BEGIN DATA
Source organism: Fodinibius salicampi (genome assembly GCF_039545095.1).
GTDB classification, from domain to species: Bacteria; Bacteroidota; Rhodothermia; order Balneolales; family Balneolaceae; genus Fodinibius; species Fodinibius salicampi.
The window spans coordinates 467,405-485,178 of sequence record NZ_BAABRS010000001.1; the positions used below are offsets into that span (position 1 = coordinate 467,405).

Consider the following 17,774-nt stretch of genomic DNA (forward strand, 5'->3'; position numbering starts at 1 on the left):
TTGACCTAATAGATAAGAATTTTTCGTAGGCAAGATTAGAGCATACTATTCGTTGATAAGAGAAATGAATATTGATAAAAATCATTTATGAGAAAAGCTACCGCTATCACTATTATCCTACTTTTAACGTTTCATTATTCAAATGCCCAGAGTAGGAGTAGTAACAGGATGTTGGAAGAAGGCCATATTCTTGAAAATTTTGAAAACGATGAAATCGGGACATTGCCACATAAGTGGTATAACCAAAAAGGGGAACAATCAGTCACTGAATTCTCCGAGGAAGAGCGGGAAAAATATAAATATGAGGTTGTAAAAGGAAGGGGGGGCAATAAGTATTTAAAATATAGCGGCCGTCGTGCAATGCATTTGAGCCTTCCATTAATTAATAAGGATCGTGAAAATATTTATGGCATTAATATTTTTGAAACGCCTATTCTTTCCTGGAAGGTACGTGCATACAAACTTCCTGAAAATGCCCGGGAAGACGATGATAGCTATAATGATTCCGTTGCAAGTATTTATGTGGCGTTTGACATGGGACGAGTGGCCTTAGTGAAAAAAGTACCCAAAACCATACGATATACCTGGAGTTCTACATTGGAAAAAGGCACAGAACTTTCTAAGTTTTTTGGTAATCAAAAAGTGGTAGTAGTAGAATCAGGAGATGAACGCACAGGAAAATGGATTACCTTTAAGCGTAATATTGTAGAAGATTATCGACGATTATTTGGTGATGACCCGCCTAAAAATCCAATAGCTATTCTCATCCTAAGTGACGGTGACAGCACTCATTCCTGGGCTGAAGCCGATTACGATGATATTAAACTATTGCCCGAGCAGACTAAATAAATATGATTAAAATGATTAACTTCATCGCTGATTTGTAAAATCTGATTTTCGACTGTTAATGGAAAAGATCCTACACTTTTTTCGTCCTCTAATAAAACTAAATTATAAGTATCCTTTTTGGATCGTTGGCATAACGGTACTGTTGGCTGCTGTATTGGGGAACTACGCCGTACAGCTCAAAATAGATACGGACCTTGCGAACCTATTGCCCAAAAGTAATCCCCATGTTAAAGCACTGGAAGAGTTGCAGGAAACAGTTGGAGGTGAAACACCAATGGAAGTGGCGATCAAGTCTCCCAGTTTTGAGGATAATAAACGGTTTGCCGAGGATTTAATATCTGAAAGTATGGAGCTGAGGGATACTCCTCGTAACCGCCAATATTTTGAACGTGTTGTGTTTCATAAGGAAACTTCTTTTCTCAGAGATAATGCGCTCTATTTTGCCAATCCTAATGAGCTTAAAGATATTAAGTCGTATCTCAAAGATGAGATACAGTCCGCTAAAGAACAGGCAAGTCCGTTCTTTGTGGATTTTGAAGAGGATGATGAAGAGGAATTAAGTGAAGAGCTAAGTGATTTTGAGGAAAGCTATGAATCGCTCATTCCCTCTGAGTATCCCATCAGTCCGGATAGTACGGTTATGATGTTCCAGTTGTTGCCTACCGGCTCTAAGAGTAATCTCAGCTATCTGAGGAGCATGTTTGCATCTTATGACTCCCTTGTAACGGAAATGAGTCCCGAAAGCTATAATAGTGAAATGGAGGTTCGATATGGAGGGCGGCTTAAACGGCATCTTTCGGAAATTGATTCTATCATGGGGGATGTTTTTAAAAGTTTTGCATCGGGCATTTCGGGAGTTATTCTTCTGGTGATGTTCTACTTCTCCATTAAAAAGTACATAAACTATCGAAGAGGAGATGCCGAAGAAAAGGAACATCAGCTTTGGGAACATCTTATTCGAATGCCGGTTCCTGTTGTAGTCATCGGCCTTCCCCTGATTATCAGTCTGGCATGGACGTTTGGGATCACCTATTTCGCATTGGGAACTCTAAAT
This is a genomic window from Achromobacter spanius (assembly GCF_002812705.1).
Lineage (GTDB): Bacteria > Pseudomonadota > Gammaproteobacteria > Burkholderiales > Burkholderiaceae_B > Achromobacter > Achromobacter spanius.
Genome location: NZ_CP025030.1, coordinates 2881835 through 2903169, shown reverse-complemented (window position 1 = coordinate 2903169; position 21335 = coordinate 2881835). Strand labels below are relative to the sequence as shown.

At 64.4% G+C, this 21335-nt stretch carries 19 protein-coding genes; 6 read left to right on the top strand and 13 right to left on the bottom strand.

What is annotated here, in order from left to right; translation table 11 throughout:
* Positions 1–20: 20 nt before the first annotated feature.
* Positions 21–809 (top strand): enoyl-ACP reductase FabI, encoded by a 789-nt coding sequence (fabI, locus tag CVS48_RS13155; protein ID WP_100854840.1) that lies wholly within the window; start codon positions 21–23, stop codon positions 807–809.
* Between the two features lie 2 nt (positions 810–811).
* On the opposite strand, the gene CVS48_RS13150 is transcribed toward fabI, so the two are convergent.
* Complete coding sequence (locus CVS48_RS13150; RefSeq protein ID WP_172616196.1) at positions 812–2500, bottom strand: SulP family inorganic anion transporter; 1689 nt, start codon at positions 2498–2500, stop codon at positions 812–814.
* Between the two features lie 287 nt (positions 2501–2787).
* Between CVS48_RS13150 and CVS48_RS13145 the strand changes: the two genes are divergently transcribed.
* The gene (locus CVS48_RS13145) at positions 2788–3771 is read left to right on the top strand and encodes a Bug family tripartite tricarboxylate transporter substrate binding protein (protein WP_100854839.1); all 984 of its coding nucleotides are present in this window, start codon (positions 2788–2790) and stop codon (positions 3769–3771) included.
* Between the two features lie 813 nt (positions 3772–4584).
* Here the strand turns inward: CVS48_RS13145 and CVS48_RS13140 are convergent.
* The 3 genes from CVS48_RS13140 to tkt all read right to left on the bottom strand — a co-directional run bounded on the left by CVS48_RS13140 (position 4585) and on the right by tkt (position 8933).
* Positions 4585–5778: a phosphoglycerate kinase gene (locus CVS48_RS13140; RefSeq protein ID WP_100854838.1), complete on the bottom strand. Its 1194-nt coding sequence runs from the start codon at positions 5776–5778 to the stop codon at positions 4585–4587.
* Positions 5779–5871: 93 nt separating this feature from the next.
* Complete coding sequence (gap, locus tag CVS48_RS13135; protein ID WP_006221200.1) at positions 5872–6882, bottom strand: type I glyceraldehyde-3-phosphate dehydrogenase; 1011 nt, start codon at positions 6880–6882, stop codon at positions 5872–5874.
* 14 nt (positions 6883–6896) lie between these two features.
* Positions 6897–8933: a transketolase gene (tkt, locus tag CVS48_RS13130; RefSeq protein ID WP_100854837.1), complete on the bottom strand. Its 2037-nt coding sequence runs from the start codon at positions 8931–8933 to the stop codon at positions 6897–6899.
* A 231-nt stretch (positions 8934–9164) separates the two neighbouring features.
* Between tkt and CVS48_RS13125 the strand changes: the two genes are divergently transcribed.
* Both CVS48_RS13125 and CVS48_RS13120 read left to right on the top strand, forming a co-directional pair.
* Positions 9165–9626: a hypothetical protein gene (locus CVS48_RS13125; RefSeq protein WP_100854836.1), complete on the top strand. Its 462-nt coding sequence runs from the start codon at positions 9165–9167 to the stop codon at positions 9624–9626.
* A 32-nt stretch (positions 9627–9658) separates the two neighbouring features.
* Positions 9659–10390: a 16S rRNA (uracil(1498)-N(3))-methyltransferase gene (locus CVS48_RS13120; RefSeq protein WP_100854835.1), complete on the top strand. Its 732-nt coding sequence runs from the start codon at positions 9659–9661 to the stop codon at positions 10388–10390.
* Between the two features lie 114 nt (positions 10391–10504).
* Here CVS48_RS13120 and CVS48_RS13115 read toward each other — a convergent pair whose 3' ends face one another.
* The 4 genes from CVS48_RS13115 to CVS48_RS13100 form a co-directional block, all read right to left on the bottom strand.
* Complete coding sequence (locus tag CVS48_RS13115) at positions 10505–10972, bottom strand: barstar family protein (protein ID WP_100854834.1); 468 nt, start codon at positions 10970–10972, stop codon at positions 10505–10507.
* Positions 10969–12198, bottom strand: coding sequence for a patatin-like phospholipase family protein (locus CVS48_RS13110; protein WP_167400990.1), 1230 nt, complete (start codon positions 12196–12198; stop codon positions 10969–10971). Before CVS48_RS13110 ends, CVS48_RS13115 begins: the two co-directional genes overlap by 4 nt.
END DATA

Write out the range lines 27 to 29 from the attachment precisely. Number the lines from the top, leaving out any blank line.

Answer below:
* A 231-nt stretch (positions 8934–9164) separates the two neighbouring features.
* Between tkt and CVS48_RS13125 the strand changes: the two genes are divergently transcribed.
* Both CVS48_RS13125 and CVS48_RS13120 read left to right on the top strand, forming a co-directional pair.